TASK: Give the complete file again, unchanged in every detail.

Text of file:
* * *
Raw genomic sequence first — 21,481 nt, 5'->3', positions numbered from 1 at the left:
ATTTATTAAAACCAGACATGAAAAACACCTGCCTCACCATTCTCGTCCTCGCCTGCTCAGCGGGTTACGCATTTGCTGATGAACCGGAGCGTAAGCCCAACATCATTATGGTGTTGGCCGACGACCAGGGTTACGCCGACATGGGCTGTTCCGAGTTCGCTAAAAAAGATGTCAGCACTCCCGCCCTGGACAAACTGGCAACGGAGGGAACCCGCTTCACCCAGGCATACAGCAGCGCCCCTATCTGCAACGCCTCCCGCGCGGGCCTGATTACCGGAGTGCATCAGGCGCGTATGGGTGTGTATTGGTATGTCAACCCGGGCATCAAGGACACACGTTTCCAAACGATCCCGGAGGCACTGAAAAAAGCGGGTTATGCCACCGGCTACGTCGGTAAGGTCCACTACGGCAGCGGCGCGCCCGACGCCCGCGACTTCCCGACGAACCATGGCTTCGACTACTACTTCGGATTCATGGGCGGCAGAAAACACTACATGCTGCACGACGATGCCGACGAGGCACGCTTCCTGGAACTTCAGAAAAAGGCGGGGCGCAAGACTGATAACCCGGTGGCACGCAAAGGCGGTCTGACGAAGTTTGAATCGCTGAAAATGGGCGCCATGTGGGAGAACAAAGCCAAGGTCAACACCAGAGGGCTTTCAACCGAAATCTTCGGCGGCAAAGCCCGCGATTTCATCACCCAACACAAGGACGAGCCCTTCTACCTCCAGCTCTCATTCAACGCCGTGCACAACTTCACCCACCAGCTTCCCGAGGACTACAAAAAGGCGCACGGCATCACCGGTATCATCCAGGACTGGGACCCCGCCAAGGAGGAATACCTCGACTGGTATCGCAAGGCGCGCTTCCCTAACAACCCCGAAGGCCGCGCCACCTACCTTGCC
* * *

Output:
Raw genomic sequence first — 21,481 nt, 5'->3', positions numbered from 1 at the left:
ATTTATTAAAACCAGACATGAAAAACACCTGCCTCACCATTCTCGTCCTCGCCTGCTCAGCGGGTTACGCATTTGCTGATGAACCGGAGCGTAAGCCCAACATCATTATGGTGTTGGCCGACGACCAGGGTTACGCCGACATGGGCTGTTCCGAGTTCGCTAAAAAAGATGTCAGCACTCCCGCCCTGGACAAACTGGCAACGGAGGGAACCCGCTTCACCCAGGCATACAGCAGCGCCCCTATCTGCAACGCCTCCCGCGCGGGCCTGATTACCGGAGTGCATCAGGCGCGTATGGGTGTGTATTGGTATGTCAACCCGGGCATCAAGGACACACGTTTCCAAACGATCCCGGAGGCACTGAAAAAAGCGGGTTATGCCACCGGCTACGTCGGTAAGGTCCACTACGGCAGCGGCGCGCCCGACGCCCGCGACTTCCCGACGAACCATGGCTTCGACTACTACTTCGGATTCATGGGCGGCAGAAAACACTACATGCTGCACGACGATGCCGACGAGGCACGCTTCCTGGAACTTCAGAAAAAGGCGGGGCGCAAGACTGATAACCCGGTGGCACGCAAAGGCGGTCTGACGAAGTTTGAATCGCTGAAAATGGGCGCCATGTGGGAGAACAAAGCCAAGGTCAACACCAGAGGGCTTTCAACCGAAATCTTCGGCGGCAAAGCCCGCGATTTCATCACCCAACACAAGGACGAGCCCTTCTACCTCCAGCTCTCATTCAACGCCGTGCACAACTTCACCCACCAGCTTCCCGAGGACTACAAAAAGGCGCACGGCATCACCGGTATCATCCAGGACTGGGACCCCGCCAAGGAGGAATACCTCGACTGGTATCGCAAGGCGCGCTTCCCTAACAACCCCGAAGGCCGCGCCACCTACCTTGCC